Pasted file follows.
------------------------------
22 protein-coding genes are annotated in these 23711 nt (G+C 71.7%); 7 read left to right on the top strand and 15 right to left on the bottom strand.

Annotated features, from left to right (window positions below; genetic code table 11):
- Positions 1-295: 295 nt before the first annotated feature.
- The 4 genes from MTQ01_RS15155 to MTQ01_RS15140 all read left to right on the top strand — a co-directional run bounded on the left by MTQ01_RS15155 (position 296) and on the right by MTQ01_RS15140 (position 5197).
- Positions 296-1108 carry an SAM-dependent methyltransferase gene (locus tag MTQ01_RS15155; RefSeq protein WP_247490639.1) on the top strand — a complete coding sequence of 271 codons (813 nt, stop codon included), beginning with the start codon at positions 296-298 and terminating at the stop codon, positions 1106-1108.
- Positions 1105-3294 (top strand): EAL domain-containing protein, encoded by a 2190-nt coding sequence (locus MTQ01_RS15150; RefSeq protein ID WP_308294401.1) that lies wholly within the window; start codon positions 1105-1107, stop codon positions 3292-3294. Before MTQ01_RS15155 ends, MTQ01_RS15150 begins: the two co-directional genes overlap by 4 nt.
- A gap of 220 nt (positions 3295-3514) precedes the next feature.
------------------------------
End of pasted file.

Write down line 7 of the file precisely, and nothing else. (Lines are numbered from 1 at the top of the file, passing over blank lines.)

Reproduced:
- A gap of 220 nt (positions 3295-3514) precedes the next feature.